Michael Schumacher won his second consecutive Formula One championship, getting a victory Sunday in the Pacific Grand Prix at Aida, Japan, but no handshake on the podium from bitter rival Damon Hill.
Schumacher, who needed no better than a fourth-place finish in any of the final three races, overcame Hill's blocking tactics but didn't forget afterward.
"This is something between me and Damon," the German said. "We should sort it out ourselves."
The drivers had crashed into each other twice this year.
"Michael told me a few times after the race that he was unhappy about my driving," Hill said.
Schumacher, 26, is the youngest driver to win consecutive titles.
Ward Burton's victory in the AC-Delco 400 at Rockingham, N.C., his first Winston Cup victory, was overshadowed by the tightening championship duel between series leader Jeff Gordon and runner-up Dale Earnhardt.
Two weeks ago, Gordon led Earnhardt by 302 points. After Sunday's 400-mile race at North Carolina Motor Speedway, Earnhardt trails by 162 with two races remaining.
The race ended in confusion after an official's mistake forced NASCAR to put out the yellow flag.
Earnhardt was running sixth when he made his final scheduled pit stop under the green flag on lap 326 of the 393-lap event on Rockingham's 1.017-mile oval.
As he drove away, a NASCAR inspector thought he saw only four of the five required lug nuts on one of Earnhardt's tires. NASCAR brought Earnhardt in to put on a lug nut that turned out to be in place.
Earnhardt fell to 14th and his crew was irate.
NASCAR chose to put out a caution flag, keep pit road closed and placed Earnhardt back into the proper position. It took from lap 372 to lap 384 to get it all straightened out.
The last nine laps were run under green, with Earnhardt winding up seventh and Gordon, who ran into Darrell Waltrip on the last turn of the race, finishing in 20th place.
Burton led the final 60 laps.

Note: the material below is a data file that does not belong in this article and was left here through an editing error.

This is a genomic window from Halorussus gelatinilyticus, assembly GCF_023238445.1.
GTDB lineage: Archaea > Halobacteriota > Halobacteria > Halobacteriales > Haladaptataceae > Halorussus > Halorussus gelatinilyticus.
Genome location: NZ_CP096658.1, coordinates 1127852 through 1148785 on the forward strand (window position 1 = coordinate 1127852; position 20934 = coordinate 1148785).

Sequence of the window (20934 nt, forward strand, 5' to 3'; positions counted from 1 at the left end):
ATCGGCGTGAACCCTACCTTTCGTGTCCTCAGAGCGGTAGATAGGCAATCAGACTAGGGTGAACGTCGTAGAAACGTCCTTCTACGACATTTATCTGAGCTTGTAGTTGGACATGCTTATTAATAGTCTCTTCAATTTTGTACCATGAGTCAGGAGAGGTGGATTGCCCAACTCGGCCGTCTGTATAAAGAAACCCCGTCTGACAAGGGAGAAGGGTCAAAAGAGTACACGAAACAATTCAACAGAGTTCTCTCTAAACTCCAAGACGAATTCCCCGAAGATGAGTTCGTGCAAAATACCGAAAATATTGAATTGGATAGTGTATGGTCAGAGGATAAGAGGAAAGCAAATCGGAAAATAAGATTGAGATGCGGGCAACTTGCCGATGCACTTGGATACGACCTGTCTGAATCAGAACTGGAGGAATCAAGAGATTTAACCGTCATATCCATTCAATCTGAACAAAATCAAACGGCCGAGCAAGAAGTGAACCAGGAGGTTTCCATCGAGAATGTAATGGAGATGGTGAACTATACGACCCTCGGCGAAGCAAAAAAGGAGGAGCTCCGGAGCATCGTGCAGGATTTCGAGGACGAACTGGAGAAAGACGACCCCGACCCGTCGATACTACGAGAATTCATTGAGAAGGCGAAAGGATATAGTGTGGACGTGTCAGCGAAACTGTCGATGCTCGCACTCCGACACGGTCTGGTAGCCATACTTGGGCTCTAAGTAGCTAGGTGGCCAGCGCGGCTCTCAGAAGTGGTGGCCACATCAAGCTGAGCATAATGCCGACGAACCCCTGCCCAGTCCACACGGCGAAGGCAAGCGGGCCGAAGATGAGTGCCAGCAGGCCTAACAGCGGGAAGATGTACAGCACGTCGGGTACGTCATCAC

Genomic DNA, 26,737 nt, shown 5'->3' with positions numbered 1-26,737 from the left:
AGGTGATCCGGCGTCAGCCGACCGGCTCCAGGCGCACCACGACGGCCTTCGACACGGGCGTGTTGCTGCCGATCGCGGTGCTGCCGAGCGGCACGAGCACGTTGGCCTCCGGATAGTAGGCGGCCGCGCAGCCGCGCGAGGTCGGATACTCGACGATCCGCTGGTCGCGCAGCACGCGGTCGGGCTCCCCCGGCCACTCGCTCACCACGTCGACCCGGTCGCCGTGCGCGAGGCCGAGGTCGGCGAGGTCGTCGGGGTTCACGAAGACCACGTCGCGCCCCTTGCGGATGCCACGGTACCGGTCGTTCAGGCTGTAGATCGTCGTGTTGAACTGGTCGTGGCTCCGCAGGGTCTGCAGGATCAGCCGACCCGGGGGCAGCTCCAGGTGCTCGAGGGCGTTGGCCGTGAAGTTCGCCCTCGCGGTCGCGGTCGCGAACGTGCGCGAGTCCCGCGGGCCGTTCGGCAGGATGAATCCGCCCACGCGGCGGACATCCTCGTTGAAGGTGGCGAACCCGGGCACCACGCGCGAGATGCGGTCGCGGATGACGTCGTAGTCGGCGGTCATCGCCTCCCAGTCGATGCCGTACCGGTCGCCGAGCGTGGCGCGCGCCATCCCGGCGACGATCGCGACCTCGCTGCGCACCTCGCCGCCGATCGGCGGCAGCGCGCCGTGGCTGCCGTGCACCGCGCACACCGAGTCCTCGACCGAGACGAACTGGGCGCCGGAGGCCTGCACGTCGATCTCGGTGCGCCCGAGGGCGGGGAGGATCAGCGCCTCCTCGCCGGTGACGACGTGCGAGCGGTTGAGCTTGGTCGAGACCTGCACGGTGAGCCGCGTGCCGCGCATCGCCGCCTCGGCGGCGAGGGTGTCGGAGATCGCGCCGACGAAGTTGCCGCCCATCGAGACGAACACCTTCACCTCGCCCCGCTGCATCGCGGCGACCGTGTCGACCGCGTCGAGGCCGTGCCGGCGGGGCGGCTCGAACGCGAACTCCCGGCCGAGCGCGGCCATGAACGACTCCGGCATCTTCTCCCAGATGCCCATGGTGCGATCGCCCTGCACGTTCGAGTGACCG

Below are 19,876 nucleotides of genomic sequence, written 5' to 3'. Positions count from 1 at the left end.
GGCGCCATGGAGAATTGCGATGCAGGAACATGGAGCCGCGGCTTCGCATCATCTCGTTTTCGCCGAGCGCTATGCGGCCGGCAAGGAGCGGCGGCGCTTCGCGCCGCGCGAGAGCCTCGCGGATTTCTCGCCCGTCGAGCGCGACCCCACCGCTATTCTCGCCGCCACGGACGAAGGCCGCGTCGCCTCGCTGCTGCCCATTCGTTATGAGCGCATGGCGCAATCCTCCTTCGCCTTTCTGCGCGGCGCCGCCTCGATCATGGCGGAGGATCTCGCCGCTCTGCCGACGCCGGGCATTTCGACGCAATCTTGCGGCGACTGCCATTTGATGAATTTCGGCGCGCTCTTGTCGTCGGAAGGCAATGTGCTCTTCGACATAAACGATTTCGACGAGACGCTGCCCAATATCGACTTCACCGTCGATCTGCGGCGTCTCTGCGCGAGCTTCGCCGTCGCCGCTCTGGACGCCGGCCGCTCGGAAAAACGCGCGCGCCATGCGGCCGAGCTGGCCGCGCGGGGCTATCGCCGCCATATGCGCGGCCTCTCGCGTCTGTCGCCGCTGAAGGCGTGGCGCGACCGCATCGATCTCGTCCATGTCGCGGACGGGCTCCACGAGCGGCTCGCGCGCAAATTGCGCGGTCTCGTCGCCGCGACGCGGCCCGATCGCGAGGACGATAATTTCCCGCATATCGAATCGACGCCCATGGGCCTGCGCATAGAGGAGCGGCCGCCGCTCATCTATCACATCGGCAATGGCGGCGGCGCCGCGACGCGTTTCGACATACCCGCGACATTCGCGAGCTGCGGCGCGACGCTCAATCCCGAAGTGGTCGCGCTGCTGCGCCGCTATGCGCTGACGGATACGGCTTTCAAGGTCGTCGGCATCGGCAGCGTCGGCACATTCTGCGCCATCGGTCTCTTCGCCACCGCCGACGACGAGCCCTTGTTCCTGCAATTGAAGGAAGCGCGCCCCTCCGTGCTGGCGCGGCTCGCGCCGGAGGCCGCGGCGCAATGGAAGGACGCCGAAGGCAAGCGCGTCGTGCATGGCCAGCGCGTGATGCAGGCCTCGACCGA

South African Wayne Ferreira surprised top-seeded Pete Sampras, ending the American's bid for a fourth title at the Lyon Open in Lyon, France with a 7-6 (7-2), 5-7, 6-3 victory. . . . Michael Chang defeated Renzo Furlan of Italy, 7-5, 6-3, to win the Salem Open in Beijing for the third consecutive time. . . . Filip Dewulf became the first Belgian in two decades to win an ATP Tour singles title by stunning Austrian Thomas Muster, 7-5, 6-2, 1-6, 7-5, at the $500,000 CA Trophy in Vienna, Austria. . . . Mary Joe Fernandez defeated South Africa's Amanda Coetzer, 6-4, 7-5, to win the Brighton International tournament in England. . . . Sweden's Stefan Edberg, rediscovering his touch, defeated Italian Andrea Gaudenzi, 6-3, 6-1, 7-6 (7-3), to win the $760,000 Marlboro Championship in Hong Kong for the second consecutive year.
Northwestern broke into the Top 10 for the first time in 32 years at No. 8, and Notre Dame moved up to No. 12 in the Associated Press poll after defeating USC.
Northwestern kicker Sam Valenzisi will sit out the rest of the season because he tore an anterior cruciate ligament in his left knee in the sideline celebration.
Florida State and Nebraska remained 1-2 in the poll.
USC dropped eight notches to No. 13 and UCLA re-entered the poll at No. 23.
Glenn Freitas ran for two touchdowns and Tony Thomas rushed for a career-high 118 yards Saturday night as Hawaii (3-3) crushed Division I-AA Central Florida, 45-14, at Honolulu.
Liz Hjorth and her crew from the California Yacht Club won the last three of five races to win the fourth annual Women's One-Design Challenge run by the Long Beach Yacht Club.
Junior Randy Wright scored four goals as UCLA's fifth-ranked water polo team upset top-ranked California, 10-9, at Berkeley.